Unfortunately, most people will experience a significant traumatic stressor in their lifetime. Traumatic stressors might include, but are not limited to, experiences such as car accidents, sexual, emotional, or physical abuse, childhood neglect or invalidation, facing the loss of a child due to cancer or other medical conditions, and witnessing the death or injury of others through combat or first responding. Most people experience symptoms immediately following these experiences, such as nightmares, intrusive and distressing images or memories, sleep difficulties, and negative thoughts about self or others. While some people recover naturally with time without formal intervention, some people find that they continue to have symptoms. Often these symptoms rise to the level of Posttraumatic Stress Disorder (PTSD), but there are many other conditions that can arise following traumatic experiences. Symptoms of PTSD include re-experiencing (e.g., nightmares, intrusive memories), avoidance of trauma-related reminders and/or conversations, negative changes in thought patterns and mood (e.g., detachment or disconnection, thinking thoughts like, “It’s completely my fault;” “The world is a dangerous place,” “No one can be trusted”), and changes in reactivity (e.g., irritability, impaired sleep and concentration).
PE is considered an evidence-based therapy for PTSD. Over the past two decades, numerous well-controlled research studies have shown that PE significantly reduces symptoms of PTSD and other symptoms of depression, anger and anxiety. PE helps you gradually approach trauma-related thoughts, feelings, and situations, that have been understandably been avoided due to the distress they cause. Through this repeated exposure, you can process your trauma in new ways, and reduce its power over your life. In other words, you can reduce its emotional impact and feel more in control of it, instead of feeling like the trauma guides or controls you. Many people hold the misconception that PE is “re-traumatizing” or forces survivors to “relive” distressing experiences. On the contrary, PE does not expose you to feelings, memories, and thoughts that do not already live inside of you. Rather, it helps draw them out in a compassionate, safe, and contained way in order to promote processing and reduce the impact of the trauma on your day-to-day life. Survivors are always offered choices, and are empowered and encouraged, but never forced.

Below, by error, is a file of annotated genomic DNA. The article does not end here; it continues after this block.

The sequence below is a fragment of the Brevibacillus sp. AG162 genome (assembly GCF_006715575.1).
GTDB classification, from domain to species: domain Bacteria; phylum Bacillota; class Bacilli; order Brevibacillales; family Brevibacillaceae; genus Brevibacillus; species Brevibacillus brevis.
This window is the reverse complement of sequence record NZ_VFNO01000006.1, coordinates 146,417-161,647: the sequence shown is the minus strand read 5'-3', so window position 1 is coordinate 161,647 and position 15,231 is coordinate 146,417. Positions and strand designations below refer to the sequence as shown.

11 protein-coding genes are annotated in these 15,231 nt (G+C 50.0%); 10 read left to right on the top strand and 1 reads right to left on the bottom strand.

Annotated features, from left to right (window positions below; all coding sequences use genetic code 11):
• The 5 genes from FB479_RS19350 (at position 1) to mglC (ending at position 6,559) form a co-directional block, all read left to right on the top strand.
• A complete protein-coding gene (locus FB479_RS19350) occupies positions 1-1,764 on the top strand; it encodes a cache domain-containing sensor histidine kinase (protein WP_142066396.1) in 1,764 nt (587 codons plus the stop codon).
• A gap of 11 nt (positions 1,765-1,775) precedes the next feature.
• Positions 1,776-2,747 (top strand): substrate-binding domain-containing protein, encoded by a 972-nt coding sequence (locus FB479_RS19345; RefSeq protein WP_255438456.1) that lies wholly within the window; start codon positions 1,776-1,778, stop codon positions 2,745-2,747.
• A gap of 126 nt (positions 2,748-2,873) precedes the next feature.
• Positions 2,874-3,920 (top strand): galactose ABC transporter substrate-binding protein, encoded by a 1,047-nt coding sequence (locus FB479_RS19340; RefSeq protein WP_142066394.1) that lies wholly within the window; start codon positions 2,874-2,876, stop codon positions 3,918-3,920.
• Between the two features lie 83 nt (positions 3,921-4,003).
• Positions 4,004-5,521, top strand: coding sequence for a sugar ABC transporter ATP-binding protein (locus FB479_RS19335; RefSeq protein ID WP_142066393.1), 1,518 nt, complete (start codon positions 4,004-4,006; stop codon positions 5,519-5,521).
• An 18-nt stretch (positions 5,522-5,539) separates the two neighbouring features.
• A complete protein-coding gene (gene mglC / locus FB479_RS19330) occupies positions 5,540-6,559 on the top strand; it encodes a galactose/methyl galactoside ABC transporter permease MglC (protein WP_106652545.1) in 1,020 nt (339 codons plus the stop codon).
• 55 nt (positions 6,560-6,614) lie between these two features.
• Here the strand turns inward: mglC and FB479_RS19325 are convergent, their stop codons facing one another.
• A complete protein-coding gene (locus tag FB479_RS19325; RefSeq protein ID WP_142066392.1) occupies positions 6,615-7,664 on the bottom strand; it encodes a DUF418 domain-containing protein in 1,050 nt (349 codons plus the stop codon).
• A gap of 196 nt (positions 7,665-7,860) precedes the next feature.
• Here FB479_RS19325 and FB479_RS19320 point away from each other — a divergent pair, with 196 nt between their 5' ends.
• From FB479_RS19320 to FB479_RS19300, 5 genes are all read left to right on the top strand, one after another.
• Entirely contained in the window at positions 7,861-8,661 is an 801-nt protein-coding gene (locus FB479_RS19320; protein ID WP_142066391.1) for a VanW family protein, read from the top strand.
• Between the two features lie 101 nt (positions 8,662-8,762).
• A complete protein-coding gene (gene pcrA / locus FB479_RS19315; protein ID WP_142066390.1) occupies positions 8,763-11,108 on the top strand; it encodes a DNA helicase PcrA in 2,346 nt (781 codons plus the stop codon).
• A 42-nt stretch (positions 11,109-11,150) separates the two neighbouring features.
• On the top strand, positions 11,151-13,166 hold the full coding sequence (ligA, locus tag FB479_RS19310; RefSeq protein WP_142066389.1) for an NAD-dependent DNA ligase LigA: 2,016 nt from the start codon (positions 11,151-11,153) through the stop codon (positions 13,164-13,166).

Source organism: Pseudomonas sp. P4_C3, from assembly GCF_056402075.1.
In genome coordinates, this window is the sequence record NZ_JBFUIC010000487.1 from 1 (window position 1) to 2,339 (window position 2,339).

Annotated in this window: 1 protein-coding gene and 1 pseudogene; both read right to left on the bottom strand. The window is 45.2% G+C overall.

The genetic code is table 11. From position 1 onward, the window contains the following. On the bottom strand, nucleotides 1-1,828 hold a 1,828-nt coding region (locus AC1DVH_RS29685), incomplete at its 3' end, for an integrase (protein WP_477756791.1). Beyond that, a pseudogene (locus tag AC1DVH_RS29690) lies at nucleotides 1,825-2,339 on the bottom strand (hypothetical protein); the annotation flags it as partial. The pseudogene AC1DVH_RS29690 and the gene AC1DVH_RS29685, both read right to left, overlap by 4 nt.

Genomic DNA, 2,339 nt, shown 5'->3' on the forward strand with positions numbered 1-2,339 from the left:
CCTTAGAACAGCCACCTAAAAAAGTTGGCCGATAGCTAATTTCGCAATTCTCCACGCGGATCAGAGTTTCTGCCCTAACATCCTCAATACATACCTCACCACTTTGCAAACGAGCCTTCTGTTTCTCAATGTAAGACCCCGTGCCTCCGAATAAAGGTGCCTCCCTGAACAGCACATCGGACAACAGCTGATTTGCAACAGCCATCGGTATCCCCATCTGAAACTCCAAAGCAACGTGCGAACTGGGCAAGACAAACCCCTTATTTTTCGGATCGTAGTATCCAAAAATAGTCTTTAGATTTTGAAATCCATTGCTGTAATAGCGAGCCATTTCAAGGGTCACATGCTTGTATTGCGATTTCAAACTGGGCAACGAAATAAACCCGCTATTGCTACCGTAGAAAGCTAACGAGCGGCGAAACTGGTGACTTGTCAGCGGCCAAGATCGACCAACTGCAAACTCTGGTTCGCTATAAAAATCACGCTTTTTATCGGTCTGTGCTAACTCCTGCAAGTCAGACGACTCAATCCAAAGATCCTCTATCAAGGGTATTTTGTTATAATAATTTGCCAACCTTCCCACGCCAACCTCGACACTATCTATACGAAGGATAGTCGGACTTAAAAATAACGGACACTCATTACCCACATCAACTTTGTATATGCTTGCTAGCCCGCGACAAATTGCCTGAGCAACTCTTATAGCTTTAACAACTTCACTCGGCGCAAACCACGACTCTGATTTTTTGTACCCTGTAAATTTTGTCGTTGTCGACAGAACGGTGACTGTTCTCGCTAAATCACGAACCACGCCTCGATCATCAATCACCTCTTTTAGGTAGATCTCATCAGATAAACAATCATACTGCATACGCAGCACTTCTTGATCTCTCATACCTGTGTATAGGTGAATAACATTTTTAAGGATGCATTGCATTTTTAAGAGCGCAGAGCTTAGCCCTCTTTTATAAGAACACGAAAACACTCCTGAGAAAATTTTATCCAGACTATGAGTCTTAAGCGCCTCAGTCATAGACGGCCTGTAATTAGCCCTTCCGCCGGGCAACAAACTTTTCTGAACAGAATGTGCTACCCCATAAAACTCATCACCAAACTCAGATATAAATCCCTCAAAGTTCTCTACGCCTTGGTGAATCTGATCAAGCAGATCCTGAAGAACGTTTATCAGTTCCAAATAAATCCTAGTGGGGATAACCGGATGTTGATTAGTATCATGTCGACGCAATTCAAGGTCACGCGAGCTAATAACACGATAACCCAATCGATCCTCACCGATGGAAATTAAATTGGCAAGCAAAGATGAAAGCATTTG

Treatment involves establishing treatment goals, learning about trauma-related symptoms and their impact, understanding the rationale for different aspects of the treatment, breathing retraining, sharing details of your trauma, and real-life practice gradually approaching distressing situations. PE generally consists of eight to fifteen weekly or twice weekly sessions. Most sessions last about 75-90-minutes each. Partners or loved ones may be integrated into treatment for support as needed. More information on PE, including a whiteboard video and how to help loved ones participating in this treatment, can be found here. If you struggle with interpersonal or emotion regulation difficulties related to your trauma or otherwise, the combined Dialectical Behavior Therapy and Prolonged Exposure approach may be a good fit.
While PE is extremely effective for trauma-related symptoms, it is not a good fit for everyone. Fortunately, there are a number of other treatments that are effective for trauma-related issues, depending on your preferences and stage of recovery – Cognitive Processing Therapy, Dialectical Behavior Therapy, Skills Training in Affective and Interpersonal Regulation, Interpersonal Psychotherapy, Cognitive-Behavioral Conjoint Therapy for Posttraumatic Stress Disorder, and Mindfulness-Based Therapy.
If you aren’t sure which of these treatments might be the best fit for you, please feel free to contact us to talk more. We’re happy to help and want to ensure you’re getting the treatment that most suits your needs.